- Personal equipment and clothing
- Expenses incurred in Punta Arenas due to delays
- Any excess baggage costs over confirmed baggage allowance
- Cost for the use of satellite phone whilst in Antarctica
- Insurance coverage – personal, medical, or otherwise
I have no prior extreme weather experience. Is it ok for me to run in the Antarctic?
Yes. Proper clothing should ensure the cold is not a completely overwhelming problem when running or walking these races. You will be fully advised on what to wear and your clothing will be checked for suitability prior to leaving Punta Arenas. A number of aid checkpoints are available on the course as well as one large heated structure at the half-way point. Some participants will probably never have encountered extremely cold conditions before travelling to the Antarctic, though it is preferable that you would have such experience.
Will it be safe to run?
Yes. Flags will guide athletes around the course and participants should be visible at almost all times. However, it is important to keep your peripherals covered and to be alert to any signs of frost damage.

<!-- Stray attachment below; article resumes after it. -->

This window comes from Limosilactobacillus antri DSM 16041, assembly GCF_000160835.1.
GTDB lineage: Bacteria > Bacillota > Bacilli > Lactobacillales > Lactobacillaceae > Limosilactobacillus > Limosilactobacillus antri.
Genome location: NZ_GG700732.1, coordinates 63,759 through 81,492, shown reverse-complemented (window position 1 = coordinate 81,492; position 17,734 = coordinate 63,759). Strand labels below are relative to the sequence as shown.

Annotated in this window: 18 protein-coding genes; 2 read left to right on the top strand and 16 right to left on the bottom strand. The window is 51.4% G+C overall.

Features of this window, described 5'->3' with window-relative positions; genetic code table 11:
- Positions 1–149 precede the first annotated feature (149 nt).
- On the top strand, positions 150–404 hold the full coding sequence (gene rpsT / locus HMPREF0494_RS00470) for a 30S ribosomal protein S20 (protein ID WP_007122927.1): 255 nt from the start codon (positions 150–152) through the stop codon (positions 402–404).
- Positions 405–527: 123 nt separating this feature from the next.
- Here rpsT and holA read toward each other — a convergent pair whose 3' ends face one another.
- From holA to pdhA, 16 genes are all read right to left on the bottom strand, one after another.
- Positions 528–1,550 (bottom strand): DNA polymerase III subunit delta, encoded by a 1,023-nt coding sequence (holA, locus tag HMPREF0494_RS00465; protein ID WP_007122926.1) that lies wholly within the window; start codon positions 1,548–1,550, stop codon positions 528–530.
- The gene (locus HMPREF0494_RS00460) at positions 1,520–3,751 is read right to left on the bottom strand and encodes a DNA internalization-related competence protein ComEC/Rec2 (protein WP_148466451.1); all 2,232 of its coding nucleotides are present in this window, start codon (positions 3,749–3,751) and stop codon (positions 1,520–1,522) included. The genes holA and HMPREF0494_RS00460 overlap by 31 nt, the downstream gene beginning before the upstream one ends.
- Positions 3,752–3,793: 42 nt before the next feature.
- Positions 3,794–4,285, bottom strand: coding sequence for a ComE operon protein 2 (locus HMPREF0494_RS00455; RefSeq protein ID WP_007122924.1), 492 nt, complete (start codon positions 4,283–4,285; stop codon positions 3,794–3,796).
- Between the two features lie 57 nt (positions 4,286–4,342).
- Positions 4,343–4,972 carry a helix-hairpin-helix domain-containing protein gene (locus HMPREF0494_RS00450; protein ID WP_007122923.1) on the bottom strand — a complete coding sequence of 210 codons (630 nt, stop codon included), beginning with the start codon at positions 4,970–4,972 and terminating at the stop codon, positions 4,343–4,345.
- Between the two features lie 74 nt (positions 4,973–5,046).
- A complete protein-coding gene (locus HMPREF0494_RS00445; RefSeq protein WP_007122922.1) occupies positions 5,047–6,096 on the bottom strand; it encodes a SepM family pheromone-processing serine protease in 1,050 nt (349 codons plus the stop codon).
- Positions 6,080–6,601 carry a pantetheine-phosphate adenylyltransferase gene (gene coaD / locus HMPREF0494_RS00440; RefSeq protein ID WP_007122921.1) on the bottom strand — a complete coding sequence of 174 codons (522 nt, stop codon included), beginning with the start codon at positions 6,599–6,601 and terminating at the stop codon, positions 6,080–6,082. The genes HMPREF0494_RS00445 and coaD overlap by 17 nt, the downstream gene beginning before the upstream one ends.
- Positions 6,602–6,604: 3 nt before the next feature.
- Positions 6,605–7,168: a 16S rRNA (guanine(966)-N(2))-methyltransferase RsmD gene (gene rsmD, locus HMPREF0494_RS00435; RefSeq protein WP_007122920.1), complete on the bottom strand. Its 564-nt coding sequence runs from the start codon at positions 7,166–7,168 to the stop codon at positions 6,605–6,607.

With little marathon experience, will I be able to finish the Antarctic Ice Marathon?
Yes, it's possible. If you are determined, train properly and can run or walk a distance of 42.2km (26.2 miles) very comfortably, then you should be able to complete the Antarctic Ice Marathon successfully. One of the priorities of the organiser is to have everybody finish the race and the cut-off for the marathon is a generous 10 hours. Only experienced ultramarathon and endurance athletes should attempt the 100k race, where the cut-off is 24 hours.
Can I call home?